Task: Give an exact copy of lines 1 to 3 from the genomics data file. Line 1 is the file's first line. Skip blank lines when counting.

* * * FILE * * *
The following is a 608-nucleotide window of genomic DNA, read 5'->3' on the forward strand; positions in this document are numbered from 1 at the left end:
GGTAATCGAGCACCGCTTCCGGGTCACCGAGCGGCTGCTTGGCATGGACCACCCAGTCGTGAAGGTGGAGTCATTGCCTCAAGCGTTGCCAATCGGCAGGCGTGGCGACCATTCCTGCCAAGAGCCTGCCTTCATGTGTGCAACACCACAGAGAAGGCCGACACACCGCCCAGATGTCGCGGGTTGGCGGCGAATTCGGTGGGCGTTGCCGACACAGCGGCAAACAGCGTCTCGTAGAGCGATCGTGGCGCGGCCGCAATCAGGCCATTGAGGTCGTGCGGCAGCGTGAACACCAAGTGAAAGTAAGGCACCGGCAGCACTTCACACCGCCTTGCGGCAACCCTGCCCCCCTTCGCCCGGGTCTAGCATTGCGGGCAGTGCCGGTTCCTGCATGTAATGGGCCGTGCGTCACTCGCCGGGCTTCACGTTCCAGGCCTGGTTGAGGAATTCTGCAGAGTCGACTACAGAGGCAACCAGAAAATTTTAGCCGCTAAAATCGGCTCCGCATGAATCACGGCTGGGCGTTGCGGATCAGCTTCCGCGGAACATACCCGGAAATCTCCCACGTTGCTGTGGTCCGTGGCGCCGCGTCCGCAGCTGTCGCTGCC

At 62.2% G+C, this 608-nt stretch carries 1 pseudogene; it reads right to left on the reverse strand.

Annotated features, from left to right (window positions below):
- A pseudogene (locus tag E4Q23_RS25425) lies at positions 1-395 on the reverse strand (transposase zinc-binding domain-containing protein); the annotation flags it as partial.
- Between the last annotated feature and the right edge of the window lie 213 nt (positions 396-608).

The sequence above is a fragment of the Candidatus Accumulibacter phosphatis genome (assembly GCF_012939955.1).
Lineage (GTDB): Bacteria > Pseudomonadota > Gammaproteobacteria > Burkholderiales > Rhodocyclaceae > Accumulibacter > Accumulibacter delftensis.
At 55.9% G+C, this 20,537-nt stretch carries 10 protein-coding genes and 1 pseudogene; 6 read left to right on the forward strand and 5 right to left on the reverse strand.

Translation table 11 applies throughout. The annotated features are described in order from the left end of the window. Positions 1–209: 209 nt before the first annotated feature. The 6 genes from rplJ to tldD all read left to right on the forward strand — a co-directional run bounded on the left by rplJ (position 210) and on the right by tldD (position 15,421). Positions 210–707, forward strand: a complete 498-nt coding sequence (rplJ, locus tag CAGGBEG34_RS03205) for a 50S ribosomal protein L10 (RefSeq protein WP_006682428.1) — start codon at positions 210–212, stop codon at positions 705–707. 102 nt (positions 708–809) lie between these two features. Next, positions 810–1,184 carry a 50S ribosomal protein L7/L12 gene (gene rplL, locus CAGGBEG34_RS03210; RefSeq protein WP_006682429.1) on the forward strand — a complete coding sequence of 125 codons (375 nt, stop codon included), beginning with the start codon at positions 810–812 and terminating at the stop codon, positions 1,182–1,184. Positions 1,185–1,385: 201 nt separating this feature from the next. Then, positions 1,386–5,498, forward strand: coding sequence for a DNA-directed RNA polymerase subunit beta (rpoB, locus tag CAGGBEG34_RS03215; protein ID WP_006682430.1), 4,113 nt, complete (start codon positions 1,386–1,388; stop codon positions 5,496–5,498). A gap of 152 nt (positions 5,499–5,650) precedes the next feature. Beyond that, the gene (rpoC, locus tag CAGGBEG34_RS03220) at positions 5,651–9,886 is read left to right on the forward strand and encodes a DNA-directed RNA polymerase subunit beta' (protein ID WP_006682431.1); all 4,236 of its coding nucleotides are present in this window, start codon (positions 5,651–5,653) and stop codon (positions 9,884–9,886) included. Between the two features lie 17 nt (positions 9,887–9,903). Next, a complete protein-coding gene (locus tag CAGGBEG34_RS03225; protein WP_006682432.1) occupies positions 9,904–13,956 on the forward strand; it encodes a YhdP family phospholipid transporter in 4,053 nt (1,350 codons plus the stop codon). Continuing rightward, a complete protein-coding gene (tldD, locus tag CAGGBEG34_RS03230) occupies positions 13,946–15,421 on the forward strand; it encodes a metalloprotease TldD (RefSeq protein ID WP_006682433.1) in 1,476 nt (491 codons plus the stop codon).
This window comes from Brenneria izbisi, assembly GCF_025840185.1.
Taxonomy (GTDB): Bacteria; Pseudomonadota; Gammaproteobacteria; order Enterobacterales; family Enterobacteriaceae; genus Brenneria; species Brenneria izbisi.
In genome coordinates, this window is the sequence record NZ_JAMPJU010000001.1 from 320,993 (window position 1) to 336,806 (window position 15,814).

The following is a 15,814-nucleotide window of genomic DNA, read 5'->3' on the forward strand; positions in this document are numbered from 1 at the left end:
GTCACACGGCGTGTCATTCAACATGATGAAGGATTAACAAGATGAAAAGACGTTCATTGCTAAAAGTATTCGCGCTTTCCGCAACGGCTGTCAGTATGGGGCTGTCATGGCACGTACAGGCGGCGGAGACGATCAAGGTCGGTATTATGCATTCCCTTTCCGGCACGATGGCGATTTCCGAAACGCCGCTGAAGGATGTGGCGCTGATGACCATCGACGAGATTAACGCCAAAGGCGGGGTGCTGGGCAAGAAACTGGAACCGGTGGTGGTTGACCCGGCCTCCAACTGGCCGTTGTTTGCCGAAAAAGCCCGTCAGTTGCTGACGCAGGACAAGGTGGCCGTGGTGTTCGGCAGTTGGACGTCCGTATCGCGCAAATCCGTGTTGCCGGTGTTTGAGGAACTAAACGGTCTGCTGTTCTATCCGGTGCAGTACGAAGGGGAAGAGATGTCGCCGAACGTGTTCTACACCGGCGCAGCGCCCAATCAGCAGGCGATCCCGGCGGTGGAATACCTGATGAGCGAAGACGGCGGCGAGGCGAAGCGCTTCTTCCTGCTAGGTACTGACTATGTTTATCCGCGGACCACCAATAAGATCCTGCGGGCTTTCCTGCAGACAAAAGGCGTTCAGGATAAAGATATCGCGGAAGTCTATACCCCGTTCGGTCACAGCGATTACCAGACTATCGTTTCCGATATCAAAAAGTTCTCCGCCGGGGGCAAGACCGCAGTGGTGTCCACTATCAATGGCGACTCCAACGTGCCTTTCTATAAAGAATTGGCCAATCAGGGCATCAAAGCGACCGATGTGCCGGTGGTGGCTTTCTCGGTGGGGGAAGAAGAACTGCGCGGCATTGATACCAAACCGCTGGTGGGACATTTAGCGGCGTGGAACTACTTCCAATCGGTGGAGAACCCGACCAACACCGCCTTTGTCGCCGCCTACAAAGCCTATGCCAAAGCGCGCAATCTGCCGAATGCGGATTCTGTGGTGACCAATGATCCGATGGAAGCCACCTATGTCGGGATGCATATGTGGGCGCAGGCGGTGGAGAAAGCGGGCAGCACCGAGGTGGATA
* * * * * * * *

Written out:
The following is a 608-nucleotide window of genomic DNA, read 5'->3' on the forward strand; positions in this document are numbered from 1 at the left end:
GGTAATCGAGCACCGCTTCCGGGTCACCGAGCGGCTGCTTGGCATGGACCACCCAGTCGTGAAGGTGGAGTCATTGCCTCAAGCGTTGCCAATCGGCAGGCGTGGCGACCATTCCTGCCAAGAGCCTGCCTTCATGTGTGCAACACCACAGAGAAGGCCGACACACCGCCCAGATGTCGCGGGTTGGCGGCGAATTCGGTGGGCGTTGCCGACACAGCGGCAAACAGCGTCTCGTAGAGCGATCGTGGCGCGGCCGCAATCAGGCCATTGAGGTCGTGCGGCAGCGTGAACACCAAGTGAAAGTAAGGCACCGGCAGCACTTCACACCGCCTTGCGGCAACCCTGCCCCCCTTCGCCCGGGTCTAGCATTGCGGGCAGTGCCGGTTCCTGCATGTAATGGGCCGTGCGTCACTCGCCGGGCTTCACGTTCCAGGCCTGGTTGAGGAATTCTGCAGAGTCGACTACAGAGGCAACCAGAAAATTTTAGCCGCTAAAATCGGCTCCGCATGAATCACGGCTGGGCGTTGCGGATCAGCTTCCGCGGAACATACCCGGAAATCTCCCACGTTGCTGTGGTCCGTGGCGCCGCGTCCGCAGCTGTCGCTGCC

At 62.2% G+C, this 608-nt stretch carries 1 pseudogene; it reads right to left on the reverse strand.